Celebrate a pandemic Halloween II

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Since the coronavirus has changed so many things in our lives this year, it’s not surprising that Halloween will be quite different. Check out this post,  Celebrate a Pandemic Halloween II, for ideas of how to observe the holiday safely.

Do a Halloween Door Drop

Skip the door-to-door trick-or-treating and deliver Halloween goody baskets to your closest family or friends instead. The baskets can include items like glow sticks, silly glasses, favorite candies or crafts for kids. You could even do a themed basket with popcorn, movie theater-style boxes of candy and a spooky DVD or a gift card to purchase a movie from a streaming service. The gifts don’t have to be extravagant, and you can make a small list of people who’ll receive them. The idea is just to create a simple surprise that brightens the Halloween season for the ones you wish you could celebrate with.

“Boo” or “Ghost” Your Friends or Neighbors

Spread anonymous cheer by dropping a Halloween goody bag or pumpkin on the doorsteps of friends and loved ones as a contact-free way to celebrate. This usually works by sneaking to your boo-ing subjects home after dark, ringing the doorbell, leaving the treats on their doorstep and running!

Set up a Trick-or-Treat Driveway Table

Get rid of the traditional communal Halloween candy bowl and have adults set up decorated tables or booths in their front yards where they can hand out individual bags or cups of candy. This keeps contact to a minimum while also still showcasing decorations and hauntingly good personality.

Trick or Treat in Reverse

Get the kids all decked out in their costume of choice and hang out with them in the front yard as neighbors walk or drive by and toss out candy!

rick or Treat Drive-By

Take a ride on over to visit friends and family in costume! Honk, text or shout upon arrival, and deliver some treats or tricks in costume to your favorite folks!

Drive Up Trick or Treat

Neighbors set up curbside shops as parents drive up with their favorite costumed characters to scoop up the sweets and treats! Keep the hand sanitizer handy, and keep on the look-out for official trick-or-treat safehouses!

“Yeet” the Treats

Embrace the millennial dictionary this Halloween and learn a new word that all the cool kids know… YEET! This trendy new lingo means to throw (something) forcefully in a specified direction. So, huddle with the neighborhood beforehand and get everyone on board to Yeet the Treats! Reminiscent of those nostalgic days gone by where parade floats threw out candy to kids who patiently stood by. This time, homeowners will yeet candy from 6 feet away as costumed kids travel safely up and down sidewalks.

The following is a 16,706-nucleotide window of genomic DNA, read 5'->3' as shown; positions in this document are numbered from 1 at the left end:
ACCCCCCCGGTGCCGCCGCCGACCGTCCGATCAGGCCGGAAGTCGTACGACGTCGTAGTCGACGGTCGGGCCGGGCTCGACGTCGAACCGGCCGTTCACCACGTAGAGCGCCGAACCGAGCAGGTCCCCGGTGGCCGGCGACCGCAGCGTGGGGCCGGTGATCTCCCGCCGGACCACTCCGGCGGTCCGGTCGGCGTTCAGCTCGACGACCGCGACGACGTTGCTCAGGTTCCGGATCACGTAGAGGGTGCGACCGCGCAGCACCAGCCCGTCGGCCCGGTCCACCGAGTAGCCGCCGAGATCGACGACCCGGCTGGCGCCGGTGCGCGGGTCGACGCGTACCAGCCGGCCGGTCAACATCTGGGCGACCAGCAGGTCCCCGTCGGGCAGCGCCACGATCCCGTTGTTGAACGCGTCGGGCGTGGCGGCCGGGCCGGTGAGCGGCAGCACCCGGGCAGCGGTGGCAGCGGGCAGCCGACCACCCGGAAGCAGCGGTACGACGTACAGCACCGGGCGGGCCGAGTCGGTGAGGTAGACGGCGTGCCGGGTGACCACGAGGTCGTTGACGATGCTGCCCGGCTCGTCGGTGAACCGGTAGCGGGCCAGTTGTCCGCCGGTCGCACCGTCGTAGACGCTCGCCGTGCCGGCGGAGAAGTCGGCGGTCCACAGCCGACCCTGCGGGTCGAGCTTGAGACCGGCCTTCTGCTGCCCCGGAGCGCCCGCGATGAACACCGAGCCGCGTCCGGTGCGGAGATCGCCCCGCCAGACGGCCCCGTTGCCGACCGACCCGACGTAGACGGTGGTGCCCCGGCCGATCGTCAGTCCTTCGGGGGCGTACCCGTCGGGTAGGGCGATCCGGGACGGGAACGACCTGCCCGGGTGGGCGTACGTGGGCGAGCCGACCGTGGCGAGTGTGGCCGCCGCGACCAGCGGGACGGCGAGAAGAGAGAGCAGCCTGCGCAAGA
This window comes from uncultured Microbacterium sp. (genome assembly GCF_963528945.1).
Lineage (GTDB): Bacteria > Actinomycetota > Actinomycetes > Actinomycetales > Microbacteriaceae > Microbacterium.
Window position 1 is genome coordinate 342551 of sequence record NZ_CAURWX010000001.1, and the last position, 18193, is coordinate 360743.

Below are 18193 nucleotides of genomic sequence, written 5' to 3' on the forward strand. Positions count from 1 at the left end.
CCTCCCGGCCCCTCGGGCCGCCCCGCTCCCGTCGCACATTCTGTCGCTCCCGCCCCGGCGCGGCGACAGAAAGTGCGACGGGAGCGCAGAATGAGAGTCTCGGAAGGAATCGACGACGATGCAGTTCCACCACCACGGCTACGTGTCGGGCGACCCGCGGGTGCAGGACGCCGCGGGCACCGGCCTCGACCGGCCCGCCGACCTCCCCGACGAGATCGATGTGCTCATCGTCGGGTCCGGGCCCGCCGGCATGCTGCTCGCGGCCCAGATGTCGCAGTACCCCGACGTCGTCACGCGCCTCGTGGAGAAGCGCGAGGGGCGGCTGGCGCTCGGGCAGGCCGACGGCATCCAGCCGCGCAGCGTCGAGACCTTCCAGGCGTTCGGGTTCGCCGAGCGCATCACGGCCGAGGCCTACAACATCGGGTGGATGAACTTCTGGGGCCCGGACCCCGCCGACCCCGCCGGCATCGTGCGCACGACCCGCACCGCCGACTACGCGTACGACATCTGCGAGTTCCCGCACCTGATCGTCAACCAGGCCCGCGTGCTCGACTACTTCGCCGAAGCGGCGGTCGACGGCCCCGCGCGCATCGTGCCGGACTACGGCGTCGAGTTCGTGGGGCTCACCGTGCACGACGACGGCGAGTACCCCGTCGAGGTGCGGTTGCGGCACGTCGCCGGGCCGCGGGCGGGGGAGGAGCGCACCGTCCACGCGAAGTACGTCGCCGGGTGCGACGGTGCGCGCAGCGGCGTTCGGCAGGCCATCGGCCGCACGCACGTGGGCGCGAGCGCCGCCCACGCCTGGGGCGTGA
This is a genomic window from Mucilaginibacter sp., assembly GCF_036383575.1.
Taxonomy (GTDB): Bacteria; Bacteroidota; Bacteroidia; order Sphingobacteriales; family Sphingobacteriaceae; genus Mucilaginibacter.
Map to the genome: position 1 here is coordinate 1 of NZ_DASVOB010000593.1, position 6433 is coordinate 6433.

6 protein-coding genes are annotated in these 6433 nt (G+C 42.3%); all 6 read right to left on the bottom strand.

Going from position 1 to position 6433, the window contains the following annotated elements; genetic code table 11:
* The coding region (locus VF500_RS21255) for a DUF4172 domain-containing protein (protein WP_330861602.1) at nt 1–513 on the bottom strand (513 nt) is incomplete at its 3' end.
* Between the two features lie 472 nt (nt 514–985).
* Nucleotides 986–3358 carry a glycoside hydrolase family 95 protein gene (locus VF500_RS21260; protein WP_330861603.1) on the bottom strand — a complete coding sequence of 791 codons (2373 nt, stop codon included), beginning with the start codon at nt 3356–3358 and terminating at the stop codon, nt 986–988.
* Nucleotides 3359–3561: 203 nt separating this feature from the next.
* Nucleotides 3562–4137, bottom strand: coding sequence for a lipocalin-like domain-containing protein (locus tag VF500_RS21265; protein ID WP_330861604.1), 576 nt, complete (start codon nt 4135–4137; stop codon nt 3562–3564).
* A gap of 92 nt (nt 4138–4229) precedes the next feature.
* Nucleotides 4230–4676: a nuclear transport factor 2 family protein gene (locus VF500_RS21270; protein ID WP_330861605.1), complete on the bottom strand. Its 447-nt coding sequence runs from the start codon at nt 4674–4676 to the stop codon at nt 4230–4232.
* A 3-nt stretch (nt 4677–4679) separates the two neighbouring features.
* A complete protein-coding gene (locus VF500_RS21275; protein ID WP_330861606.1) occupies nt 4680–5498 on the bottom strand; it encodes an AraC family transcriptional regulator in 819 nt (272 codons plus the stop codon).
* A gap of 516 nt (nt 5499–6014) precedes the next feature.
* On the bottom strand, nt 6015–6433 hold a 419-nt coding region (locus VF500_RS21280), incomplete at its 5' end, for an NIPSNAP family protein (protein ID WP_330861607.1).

Set up a Candy Graveyard

This gives kids a way to social distance while trick-or-treating in it. Set up fake tombstones in your yard with prizes and candy piled up next to each tombstone. You could have each kid enter the graveyard one at a time and package up candy and prizes into individual treat bags for extra safety.

Set up a Neighborhood Candy Hunt

A trick or treat treasure map can point to all the goodies, or just let the close neighbor kids run wild and discover strategically placed stashes of sweets! Make sure to lay the ground rules to keep social distancing guidelines in place!

Attend a Trunk-or-TreatAn organized event usually held in a school or church parking lot, trunk-or-treating entails decorated vehicles, and kids go trick-or-treating from car to car. You can host this in your neighborhood, too, with neighbors setting up trunk displays in the driveway and passing out candy. Note: Consider having designated adults (who commit to applying hand sanitizer) give out the candy rather than encourage lots of little hands to reach inside the bowl. Check the Internet or Party City for trunk-or-treat ideas.Set up a Costume/Bicycle Parades Set up a bicycle or costume Halloween parades with your neighbors. With the former, costume wearers take to the street as a catwalk to show off their costumes and hand out and collect candy. People also decorate bikes, wagons, golf carts and cars to show off their looks! Make sure they march while socially distanced. Parents can play music, blow bubbles or wave glow sticks

Have a Neighborhood Decorating Contest

if your community goes all out in decorating, tour the neighborhood to check out one another’s handiwork. It can be like looking at Christmas lights, but with Halloween decor. Families can check out the decorations while driving around, or they can take a socially distanced walk to see it all. Social media tools like Facebook or NextDoor could even be used to vote on the best decorations.Try Out a Drive-Thru Haunted House Haunted houses will certainly look different this year, too. But drive-through, contact-free community Halloween experiences are making headlines. Or create your own haunted circular driveway for folks to drive slowly through.

Head to a Drive-In Theater for Halloween Movies

Drive-in theaters have made a major comeback during the pandemic. See if you have a drive-in near you. Many plan to screen Halloween movies and host socially distant activities.

While it’s true that Halloween won’t be “normal” this year, there are so many ways to update existing traditions and experience the joy of the holiday. With a little creativity, the spookiest day of the year can still be an exciting celebration that brings families, friends and neighbors together, even while they’re standing at least six feet apart. Enjoy!

Check out my post “Celebrate a Pandemic Halloween I” for more ideas.


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